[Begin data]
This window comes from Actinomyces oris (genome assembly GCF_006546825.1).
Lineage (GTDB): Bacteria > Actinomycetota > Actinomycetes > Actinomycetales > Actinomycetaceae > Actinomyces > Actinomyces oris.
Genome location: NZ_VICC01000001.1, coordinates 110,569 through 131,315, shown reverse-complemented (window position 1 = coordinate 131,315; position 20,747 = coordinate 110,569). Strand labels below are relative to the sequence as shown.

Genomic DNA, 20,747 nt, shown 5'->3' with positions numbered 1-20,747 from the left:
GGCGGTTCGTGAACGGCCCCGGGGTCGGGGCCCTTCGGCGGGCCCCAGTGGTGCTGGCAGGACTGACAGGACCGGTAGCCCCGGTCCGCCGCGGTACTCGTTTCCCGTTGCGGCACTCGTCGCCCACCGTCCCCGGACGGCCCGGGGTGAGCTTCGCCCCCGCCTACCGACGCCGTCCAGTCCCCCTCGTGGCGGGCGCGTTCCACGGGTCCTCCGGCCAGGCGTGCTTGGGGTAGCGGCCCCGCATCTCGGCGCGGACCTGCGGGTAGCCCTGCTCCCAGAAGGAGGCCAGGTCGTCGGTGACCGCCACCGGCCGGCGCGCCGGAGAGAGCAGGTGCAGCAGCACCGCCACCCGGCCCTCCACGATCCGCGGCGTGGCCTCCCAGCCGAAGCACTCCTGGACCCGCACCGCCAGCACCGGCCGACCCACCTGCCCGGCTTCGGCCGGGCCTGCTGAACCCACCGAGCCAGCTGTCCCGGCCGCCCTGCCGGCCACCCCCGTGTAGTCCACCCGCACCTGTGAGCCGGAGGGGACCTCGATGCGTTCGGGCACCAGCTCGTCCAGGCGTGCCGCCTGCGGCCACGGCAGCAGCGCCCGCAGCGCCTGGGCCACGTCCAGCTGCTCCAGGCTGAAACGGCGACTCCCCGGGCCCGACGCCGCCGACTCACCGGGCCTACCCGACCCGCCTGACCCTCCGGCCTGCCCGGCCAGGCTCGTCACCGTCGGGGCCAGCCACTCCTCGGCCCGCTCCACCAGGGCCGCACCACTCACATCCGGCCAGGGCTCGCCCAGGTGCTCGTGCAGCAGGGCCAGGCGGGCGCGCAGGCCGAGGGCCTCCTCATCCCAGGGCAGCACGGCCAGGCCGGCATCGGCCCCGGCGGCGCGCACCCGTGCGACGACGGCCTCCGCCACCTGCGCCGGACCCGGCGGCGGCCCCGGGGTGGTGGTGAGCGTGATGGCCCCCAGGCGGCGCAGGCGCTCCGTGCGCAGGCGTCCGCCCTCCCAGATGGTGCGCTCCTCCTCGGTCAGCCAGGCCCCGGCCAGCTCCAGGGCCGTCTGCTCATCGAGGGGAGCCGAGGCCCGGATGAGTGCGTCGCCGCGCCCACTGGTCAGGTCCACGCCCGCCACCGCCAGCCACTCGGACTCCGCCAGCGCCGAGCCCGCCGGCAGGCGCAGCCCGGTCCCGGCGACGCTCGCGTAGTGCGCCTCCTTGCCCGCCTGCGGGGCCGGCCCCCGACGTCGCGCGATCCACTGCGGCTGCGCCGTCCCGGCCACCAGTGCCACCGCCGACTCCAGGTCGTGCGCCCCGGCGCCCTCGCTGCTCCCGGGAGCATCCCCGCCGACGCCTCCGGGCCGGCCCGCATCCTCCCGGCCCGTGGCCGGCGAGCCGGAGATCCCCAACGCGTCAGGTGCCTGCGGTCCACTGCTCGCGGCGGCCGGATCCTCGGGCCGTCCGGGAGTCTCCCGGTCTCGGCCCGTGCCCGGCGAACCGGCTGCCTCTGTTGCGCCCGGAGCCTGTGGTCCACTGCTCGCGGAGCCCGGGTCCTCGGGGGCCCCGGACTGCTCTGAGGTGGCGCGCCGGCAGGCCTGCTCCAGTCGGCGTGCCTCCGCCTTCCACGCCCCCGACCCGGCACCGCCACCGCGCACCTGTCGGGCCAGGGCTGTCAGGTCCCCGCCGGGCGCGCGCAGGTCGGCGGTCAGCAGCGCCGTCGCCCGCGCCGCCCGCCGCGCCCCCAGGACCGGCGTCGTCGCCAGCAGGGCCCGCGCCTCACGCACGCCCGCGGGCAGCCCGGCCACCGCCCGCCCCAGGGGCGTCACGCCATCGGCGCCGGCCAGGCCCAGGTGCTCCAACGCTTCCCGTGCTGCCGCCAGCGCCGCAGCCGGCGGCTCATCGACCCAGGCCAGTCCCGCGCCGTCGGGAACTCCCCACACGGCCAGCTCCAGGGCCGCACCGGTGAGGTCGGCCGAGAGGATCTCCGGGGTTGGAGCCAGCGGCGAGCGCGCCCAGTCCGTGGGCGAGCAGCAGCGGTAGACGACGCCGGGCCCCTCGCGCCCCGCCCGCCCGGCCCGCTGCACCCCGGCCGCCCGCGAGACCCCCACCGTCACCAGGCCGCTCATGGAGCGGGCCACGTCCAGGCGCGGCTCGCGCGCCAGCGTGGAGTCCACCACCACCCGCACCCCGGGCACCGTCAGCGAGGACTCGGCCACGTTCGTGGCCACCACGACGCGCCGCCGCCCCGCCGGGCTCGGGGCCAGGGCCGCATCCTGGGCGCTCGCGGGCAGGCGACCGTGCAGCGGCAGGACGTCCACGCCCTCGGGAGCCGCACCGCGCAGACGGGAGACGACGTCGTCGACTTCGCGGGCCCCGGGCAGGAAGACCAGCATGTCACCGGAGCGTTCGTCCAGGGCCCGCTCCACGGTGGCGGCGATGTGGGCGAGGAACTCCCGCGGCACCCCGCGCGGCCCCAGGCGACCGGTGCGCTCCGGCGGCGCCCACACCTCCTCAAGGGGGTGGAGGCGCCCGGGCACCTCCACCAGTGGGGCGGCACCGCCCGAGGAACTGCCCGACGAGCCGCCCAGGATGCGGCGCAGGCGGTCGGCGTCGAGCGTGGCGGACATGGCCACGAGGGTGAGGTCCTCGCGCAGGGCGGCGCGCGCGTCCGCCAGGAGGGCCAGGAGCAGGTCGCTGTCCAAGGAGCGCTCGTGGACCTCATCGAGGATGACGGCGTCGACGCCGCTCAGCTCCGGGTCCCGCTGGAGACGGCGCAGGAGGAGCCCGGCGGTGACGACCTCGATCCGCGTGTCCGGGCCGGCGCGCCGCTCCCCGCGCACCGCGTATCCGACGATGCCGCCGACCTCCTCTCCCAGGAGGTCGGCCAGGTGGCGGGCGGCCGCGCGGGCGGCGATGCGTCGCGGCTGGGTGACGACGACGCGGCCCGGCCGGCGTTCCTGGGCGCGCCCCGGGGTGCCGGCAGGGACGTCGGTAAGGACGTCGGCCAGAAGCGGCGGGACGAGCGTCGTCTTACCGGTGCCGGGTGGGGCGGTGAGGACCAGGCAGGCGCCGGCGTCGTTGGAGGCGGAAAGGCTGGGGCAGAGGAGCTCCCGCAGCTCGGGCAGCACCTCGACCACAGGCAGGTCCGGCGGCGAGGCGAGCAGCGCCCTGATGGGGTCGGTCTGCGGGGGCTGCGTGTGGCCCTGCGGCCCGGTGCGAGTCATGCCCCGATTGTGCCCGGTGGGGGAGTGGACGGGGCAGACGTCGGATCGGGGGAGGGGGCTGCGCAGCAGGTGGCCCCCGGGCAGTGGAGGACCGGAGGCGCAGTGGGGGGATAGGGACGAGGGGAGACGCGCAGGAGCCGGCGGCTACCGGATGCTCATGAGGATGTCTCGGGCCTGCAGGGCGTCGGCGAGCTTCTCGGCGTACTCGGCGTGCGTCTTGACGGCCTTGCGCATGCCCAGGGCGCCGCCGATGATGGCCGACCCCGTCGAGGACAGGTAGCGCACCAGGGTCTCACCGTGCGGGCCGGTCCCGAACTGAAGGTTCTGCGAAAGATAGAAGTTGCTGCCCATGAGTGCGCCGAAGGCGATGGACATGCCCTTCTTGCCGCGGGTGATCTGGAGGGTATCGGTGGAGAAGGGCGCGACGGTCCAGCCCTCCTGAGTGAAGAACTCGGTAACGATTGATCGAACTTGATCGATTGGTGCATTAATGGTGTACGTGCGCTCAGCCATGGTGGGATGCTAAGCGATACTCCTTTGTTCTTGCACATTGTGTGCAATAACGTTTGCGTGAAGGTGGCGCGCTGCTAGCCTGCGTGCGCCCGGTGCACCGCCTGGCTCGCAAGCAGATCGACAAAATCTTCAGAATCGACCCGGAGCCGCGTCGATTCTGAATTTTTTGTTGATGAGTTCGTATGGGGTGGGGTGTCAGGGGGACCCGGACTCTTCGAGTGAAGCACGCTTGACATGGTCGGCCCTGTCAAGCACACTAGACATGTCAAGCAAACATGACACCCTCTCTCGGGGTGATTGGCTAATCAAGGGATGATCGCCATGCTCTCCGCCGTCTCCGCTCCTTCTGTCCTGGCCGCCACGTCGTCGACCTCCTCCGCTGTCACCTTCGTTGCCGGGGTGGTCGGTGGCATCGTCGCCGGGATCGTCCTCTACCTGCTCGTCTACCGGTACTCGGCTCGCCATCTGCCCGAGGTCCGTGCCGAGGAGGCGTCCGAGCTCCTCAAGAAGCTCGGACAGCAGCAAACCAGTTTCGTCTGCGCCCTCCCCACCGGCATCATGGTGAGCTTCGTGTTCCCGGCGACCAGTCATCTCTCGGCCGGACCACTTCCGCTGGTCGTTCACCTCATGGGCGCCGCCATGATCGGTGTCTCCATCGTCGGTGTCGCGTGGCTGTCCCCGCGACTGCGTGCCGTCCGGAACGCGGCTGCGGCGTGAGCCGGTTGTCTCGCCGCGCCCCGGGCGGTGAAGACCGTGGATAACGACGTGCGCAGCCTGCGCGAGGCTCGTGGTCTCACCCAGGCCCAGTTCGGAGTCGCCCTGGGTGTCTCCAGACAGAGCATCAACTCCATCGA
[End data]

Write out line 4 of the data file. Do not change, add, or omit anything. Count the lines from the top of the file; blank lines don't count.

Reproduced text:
Genomic DNA, 20,747 nt, shown 5'->3' with positions numbered 1-20,747 from the left: